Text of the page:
On 26 March in the Commons Churchill warmly applauded Anthony Eden’s “great speech” in which Eden had said that “the appeasement of Europe” was the aim.26

Let us suppose that any one of us were a German and living in Germany, and perhaps entirely discontented with many things that he saw around him, but thinking that here is the Führer, the great Leader of the country, who has raised it so high—and I admire him for that— able to bring home once again a great trophy. One year it is the Saar, another month the right to have conscription, another month to gain from Britain the right to build submarines, another month the Rhineland. What will it be next? Austria, Memel, other territories and disturbed areas, are already in view. If we were Germans, and discontented with the present regime, nevertheless on patriotic grounds there is many a man who would say, “While the Government is bringing home these trophies I cannot indulge my personal, sectional or party feelings against it”…. last August, I said that we must do our duty under the Covenant of the League, but that we should not press France unduly, and that we should not go beyond the point where we could carry France.27

Robert Rhodes James noted in Churchill: A Study in Failure 1900-1939, that Churchill had said, later in this speech, “Agree with thine adversary quickly, whiles thou art in the way with him” (Matthew 5:25). But he didn’t quote the full context. Churchill preceded this by saying— as he very frequently did when it came to negotiating with adversaries—that Germany must be confronted with overwhelming strength and resolution:

I desire to see the collective forces of the world invested with overwhelming power. If you are going to depend on a slight margin, one way or the other, you will have war. But if you get five or ten to one on one side, all bound rigorously by the Covenant [of the League] and the conventions which they own, then you may have an opportunity of a settlement which will heal the wounds of the world. Let us have this blessed union of power and of justice: “Agree with thine adversary quickly, whiles thou art in the way with him.”28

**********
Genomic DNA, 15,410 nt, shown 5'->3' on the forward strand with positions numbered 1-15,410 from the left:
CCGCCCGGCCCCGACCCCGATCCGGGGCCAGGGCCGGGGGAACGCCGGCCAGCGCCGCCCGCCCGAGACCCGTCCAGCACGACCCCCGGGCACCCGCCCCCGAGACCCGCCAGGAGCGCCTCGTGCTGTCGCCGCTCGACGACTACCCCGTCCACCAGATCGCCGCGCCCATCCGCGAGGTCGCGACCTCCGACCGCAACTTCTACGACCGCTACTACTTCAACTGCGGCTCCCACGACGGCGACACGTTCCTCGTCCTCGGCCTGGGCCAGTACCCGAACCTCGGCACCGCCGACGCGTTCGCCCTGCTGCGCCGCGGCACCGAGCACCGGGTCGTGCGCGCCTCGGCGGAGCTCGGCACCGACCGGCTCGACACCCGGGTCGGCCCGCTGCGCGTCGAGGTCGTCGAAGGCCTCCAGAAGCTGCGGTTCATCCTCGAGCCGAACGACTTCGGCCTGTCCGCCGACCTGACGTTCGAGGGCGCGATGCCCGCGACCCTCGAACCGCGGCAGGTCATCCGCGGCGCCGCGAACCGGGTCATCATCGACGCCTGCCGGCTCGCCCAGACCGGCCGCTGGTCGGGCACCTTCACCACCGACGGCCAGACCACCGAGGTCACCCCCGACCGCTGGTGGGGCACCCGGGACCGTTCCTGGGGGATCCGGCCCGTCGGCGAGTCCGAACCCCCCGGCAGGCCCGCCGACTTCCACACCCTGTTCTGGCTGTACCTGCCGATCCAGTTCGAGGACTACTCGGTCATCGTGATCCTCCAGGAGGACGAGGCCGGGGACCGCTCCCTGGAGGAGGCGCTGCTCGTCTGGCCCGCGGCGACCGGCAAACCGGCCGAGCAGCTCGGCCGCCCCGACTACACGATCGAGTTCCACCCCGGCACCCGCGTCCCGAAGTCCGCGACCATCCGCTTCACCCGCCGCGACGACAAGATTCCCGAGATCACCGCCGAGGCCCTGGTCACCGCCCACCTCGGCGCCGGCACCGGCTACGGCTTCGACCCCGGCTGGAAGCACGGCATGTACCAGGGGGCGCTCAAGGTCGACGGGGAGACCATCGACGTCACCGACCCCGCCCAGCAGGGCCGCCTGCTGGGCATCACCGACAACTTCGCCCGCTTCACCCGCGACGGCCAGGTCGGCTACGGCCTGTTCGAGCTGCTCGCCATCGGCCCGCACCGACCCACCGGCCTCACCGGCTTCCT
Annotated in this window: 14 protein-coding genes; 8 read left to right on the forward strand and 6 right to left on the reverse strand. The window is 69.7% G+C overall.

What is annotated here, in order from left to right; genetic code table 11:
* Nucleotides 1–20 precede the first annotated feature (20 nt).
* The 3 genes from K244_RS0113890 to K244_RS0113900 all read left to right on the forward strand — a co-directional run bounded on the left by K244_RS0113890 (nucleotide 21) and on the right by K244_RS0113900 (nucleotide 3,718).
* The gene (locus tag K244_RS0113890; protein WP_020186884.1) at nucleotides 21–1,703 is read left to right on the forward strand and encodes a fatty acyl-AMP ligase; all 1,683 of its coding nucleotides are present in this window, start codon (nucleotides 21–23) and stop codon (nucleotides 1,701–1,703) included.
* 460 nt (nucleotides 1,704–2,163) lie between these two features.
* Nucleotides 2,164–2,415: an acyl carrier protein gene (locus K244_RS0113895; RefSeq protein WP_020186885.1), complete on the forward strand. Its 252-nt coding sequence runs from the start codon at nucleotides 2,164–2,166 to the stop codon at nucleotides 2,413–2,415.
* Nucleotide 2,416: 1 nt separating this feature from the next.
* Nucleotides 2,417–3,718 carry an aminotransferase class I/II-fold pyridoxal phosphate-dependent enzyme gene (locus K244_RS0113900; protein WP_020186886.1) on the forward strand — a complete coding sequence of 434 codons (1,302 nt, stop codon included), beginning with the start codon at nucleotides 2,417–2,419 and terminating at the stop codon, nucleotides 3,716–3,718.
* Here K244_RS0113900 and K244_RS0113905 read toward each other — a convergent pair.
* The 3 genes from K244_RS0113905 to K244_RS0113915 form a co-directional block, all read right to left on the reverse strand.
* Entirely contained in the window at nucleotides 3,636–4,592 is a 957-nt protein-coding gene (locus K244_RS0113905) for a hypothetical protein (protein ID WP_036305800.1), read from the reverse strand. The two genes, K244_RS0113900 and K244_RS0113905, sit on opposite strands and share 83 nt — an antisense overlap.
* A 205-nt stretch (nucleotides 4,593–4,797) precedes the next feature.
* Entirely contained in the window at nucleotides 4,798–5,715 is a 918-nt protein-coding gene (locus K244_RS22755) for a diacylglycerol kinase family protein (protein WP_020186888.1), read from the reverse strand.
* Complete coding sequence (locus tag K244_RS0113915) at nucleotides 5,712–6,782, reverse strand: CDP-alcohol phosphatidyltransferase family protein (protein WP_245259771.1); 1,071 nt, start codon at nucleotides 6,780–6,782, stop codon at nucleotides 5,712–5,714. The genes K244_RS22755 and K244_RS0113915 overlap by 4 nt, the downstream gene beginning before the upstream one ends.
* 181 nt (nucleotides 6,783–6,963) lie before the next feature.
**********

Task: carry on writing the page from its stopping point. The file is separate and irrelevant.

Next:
Churchill was still urging international adjudication when his next Evening Standard article “Stop It Now!” was published on April 3rd. The title did not refer to militarily challenging Hitler, but to prevarication and lack of resolve. This was no task for France or Britain, or the Locarno Powers, Churchill declared. It was a task for all: “There may still be time. Let the States and peoples who lie in fear of Germany carry their alarms to the League of Nations at Geneva.”29

Speaking in the Commons three days later, now more critical of the government, Churchill was no less resolved on international action; and he reminded Members that it ought to include Italy, which the British and French had alienated with fruitless sanctions following Mussolini’s invasion of Abyssinia:

The Government ask for a Vote of Confidence. They do not ask it because they have done exceptionally well. They will no doubt get the Vote of Confidence, but I hope they will not make the mistake of thinking that it is a testimonial, or a bouquet, or that it arises from long-pent-up spontaneous feelings of enthusiasm which can no longer be held in check….Here you have strong nations banded together by solemn treaties, armed most powerfully, whose vital interests are affected; here you have nations small in numbers who, individually, may be helpless, but who, organized and united under the authority of the League, may exert a very great power indeed.30

Churchill, more than Baldwin, was attempting to see matters from the French viewpoint. The French were “afraid of the Germans,” he wrote to The Times; yet France had joined the sanctions against Italy, and the estrangement of Italy had given Hitler an opportunity:

He struck his blow, and the safety of France suffered an injury so grievous that we are actually at this moment making our war plans, although we have virtually no army to defend France and Belgium if they should be attacked. In fact Mr. Baldwin’s Government, from the very highest motives, endorsed by the country at the General Election, has, without helping Abyssinia at all, got France into grievous trouble which has to be compensated by the precise engagement of our armed forces. Surely in the light of these facts, undisputed as I deem them to be, we might at least judge the French, with whom our fortunes appear to be so decisively linked, with a reasonable understanding of their difficulties, which in the long run may also be our own.31